Established in 859, Jami'at al-Qarawiyyin (located in Al-Qarawiyyin Mosque) in the city of Fas (Fez), it is considered the oldest madrasah in the Muslim world.

During the late Abbasid period, the Seljuk vizier Nizam al-Mulk created the first major official academic institution known in history as the Nizamiyyah, based on the informal majalis (sessions of the shaykhs). Al-Mulk, who would later be murdered by the Assassins (Hashshashin), created a system of state madrasahs (in his time they were called, the Nizamiyyahs, named after him) in various Abbasid cities at the end of the 11th century.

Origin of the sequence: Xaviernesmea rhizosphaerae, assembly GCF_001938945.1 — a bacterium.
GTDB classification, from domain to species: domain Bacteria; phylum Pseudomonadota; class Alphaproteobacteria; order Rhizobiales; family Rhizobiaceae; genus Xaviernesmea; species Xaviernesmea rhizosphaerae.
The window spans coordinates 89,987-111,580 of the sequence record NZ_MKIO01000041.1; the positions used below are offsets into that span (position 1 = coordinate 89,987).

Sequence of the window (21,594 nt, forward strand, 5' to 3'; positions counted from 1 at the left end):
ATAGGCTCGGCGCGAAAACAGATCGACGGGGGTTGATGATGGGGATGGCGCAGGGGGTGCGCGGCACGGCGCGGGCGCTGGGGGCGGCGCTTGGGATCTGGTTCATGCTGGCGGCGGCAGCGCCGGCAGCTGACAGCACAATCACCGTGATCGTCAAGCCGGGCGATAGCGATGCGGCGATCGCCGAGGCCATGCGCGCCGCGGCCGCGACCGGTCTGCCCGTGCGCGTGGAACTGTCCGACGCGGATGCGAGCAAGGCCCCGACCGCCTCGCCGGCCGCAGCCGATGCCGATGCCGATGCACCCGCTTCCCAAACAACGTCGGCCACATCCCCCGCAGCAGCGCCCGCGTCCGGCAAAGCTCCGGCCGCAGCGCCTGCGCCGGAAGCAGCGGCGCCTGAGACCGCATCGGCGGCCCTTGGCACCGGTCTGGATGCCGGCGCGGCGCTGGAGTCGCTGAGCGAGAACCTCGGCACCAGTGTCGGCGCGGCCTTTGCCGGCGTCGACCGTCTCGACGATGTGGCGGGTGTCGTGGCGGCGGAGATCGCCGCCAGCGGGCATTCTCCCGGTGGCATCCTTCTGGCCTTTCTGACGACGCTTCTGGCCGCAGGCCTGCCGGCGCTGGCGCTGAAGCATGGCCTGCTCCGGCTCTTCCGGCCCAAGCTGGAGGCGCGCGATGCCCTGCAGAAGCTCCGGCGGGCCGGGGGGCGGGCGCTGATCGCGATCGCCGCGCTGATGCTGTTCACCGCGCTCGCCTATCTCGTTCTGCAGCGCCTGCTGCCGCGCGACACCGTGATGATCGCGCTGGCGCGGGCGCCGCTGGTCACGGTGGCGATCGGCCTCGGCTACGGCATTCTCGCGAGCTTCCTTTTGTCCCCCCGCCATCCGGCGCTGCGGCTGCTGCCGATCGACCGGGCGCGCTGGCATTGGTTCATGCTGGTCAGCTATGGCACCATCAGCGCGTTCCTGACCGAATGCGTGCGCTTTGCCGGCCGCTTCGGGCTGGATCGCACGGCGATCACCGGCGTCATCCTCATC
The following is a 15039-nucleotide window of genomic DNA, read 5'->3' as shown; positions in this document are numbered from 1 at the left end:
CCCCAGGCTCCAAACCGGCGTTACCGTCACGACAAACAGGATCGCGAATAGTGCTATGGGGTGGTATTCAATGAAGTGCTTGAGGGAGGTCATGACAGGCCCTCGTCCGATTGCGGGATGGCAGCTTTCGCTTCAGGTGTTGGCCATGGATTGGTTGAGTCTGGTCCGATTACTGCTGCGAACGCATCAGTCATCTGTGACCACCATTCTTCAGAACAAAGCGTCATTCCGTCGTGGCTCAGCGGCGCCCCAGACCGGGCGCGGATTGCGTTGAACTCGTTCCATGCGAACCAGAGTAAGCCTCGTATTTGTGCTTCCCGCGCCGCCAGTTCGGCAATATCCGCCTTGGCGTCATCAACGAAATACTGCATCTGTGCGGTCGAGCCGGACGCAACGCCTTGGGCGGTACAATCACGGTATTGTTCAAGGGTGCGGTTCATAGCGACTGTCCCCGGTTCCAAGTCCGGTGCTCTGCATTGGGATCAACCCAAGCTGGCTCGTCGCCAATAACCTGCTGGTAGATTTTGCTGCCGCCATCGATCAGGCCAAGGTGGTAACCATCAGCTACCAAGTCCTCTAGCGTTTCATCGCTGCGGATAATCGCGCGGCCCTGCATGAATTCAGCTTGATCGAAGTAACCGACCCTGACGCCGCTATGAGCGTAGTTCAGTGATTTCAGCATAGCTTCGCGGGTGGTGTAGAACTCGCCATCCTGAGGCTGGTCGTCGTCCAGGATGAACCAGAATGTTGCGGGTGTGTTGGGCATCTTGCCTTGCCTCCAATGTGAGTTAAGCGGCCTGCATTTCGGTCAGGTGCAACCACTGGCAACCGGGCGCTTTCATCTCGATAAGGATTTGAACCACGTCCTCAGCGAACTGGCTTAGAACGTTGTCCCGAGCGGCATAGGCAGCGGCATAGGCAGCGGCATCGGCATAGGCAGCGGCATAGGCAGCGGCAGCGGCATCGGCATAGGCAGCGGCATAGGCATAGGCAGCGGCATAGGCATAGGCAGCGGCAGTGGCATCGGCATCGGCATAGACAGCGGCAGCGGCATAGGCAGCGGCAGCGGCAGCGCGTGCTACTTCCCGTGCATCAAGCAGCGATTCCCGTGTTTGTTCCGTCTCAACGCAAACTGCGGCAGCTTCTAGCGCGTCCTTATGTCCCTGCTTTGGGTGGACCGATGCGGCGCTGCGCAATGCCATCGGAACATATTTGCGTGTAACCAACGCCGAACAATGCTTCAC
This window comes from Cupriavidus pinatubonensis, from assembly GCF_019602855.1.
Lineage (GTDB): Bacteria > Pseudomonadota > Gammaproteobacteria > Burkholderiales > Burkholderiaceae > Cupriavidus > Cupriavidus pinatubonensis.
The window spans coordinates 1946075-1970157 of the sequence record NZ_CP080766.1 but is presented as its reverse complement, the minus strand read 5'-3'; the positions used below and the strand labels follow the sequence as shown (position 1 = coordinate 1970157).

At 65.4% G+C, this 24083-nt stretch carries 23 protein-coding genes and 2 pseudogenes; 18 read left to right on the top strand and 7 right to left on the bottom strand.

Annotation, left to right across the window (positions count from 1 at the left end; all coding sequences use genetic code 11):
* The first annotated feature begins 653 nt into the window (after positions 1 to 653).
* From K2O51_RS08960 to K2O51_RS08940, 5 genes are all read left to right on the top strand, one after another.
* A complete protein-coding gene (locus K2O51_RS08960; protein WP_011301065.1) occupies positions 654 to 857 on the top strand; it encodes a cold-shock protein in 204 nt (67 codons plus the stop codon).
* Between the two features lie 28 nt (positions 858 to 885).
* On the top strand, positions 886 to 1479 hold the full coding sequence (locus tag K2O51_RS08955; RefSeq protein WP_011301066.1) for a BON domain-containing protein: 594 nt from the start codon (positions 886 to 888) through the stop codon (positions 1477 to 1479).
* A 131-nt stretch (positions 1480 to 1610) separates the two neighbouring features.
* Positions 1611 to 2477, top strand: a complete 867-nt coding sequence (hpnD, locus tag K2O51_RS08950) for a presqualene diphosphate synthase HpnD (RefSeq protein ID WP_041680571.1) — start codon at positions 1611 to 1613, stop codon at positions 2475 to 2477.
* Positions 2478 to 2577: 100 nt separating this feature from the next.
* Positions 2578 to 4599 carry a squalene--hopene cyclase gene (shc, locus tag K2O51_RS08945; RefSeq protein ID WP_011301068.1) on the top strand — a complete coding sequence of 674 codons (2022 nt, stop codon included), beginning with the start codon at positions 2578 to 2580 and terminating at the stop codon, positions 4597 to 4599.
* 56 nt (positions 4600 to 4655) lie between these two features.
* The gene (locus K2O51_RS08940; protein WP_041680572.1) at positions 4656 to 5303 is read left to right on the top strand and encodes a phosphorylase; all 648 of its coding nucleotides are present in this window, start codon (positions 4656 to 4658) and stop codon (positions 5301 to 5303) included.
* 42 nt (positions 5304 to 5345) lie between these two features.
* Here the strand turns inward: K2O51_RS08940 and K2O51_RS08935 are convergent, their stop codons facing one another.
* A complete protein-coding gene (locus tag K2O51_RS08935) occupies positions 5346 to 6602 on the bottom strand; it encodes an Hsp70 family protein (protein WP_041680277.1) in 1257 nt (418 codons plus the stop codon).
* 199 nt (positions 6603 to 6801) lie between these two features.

During the rule of the Fatimid and Mamluk dynasties and their successor states in the medieval Middle East, many of the ruling elite founded madrasas through a religious endowment known as the waq'f. Not only was the madrasa a potent symbol of status but it was an effective means of transmitting wealth and status to their descendents. Especially during the Mamluk period, when only former slaves could assume power, the sons of the ruling Mamluk elite were unable to inherit. Guaranteed positions within the new madrasas thus allowed them to maintain status. Madrasas built in this period include the Mosque-Madrassa of Sultan Hassan in Cairo.

Madrasahs in South Asia

Madrasahs in India